The largest new gas field to be discovered in the southern North Sea for 25 years is expected to lead to an economic boost across the east of England and a“massive benefit for UK industry”.
Gas will start flowing into Bacton later this year from the Cygnus field, one of the biggest projects in the southern North Sea for years.
Cygnus is expected to meet the needs of 1.5million homes and will be UK’s second largest production site of natural gas.
Logistics boats taking equipment and goods to the £1.4billion project off Lincolnshire, where drilling is likely to go on for at least seven years, will go in and out of Great Yarmouth and helicopters will fly from Norwich.
Operator GDF Suez Exploration and Production is currently driving its operational “readiness plan” as the final parts of the infrastructure are put in place.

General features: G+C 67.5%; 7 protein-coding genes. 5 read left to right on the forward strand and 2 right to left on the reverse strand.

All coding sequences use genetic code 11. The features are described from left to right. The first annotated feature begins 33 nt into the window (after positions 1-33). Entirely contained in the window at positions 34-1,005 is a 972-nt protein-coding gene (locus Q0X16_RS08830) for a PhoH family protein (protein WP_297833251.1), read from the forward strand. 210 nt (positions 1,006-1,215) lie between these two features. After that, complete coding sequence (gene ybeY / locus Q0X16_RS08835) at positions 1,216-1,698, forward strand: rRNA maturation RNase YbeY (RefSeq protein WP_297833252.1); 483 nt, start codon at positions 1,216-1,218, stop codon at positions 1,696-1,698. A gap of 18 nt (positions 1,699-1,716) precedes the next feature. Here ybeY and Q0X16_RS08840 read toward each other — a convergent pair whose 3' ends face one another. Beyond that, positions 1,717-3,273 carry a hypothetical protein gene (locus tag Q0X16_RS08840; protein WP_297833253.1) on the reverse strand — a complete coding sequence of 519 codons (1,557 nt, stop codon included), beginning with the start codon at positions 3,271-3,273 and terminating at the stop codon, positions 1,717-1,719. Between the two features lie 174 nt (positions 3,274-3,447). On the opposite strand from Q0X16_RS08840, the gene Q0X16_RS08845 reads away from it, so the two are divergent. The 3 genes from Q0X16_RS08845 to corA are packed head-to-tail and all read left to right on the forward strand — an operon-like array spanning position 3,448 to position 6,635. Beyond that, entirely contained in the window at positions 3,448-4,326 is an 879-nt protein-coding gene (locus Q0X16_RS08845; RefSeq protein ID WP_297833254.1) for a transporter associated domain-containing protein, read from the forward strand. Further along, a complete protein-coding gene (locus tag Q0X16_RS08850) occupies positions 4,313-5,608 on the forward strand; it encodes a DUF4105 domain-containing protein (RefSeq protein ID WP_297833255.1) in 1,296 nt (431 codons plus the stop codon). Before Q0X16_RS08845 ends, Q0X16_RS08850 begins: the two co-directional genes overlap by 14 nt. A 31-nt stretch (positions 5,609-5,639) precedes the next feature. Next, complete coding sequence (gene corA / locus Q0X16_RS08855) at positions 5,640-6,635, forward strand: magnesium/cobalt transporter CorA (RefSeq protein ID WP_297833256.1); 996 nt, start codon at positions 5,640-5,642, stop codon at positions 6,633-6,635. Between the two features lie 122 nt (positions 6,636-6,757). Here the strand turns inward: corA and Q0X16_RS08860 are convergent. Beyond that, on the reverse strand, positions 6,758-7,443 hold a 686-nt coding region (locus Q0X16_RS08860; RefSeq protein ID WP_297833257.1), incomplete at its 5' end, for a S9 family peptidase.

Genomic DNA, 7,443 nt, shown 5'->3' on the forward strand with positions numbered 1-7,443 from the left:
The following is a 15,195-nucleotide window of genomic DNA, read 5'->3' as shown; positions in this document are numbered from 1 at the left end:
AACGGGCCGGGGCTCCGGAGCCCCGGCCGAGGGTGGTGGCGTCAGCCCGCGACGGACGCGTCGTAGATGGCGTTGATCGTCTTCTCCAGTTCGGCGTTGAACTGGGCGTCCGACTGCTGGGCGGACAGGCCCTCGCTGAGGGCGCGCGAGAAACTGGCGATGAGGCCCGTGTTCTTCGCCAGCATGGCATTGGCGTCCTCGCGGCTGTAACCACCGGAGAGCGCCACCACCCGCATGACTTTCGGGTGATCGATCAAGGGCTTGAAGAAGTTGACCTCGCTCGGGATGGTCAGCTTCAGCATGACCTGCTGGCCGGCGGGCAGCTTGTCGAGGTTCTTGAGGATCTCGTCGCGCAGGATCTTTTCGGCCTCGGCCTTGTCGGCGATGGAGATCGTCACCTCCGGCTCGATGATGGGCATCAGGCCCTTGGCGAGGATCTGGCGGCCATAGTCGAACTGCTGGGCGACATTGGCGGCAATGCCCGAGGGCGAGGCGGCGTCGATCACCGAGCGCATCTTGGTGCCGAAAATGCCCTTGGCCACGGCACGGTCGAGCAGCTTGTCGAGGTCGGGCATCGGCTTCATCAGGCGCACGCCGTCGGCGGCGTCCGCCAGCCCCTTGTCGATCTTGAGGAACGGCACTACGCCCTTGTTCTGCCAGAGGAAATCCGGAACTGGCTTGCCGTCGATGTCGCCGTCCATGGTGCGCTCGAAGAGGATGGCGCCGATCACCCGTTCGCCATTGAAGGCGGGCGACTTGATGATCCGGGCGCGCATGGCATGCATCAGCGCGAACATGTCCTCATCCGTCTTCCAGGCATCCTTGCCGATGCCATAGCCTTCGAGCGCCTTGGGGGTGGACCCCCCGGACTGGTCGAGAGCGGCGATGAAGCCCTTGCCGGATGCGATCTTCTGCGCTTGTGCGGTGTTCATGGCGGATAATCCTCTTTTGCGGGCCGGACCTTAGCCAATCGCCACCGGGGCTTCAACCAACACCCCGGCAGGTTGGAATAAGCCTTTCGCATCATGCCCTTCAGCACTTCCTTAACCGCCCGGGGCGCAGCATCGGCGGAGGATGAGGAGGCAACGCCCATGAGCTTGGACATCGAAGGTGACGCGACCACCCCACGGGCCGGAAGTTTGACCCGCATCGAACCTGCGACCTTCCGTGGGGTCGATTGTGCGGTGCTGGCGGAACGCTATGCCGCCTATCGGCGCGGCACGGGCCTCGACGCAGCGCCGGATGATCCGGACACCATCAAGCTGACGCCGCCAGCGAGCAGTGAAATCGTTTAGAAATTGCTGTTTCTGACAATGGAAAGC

Supply chain companies looking for business pitched to GDF Suez operations contracts and procurement manager Andrew Collins at the East of England Energy Group (EEEGR) flagship SNS2015 conference.
Keith Murphy, Aberdeen-based operations and engineering manager at GDF Suez, told more than 500 delegates: “We see great potential for this area and have used very high grade systems for longevity.”
“We are open to ingenuity and enterprise and try to understand and seek out the best opportunities and best practices.”
GDF Suez was congratulated from the stage by Bill Cattanach of the Department of Energy and Climate Change for bringing “massive benefit for UK industry” and for “doing what it said it would do”.
Mr Cattanach added: “Everything was manufactured in the UK creating jobs in the UK. This is a company with commitment to the UK supply chain.”
GDF is a relatively new entrant to the UK market, drilling its first appraisal well in 2007, but already in the top 10 operators in terms of acreage.
Read more oil and gas news here.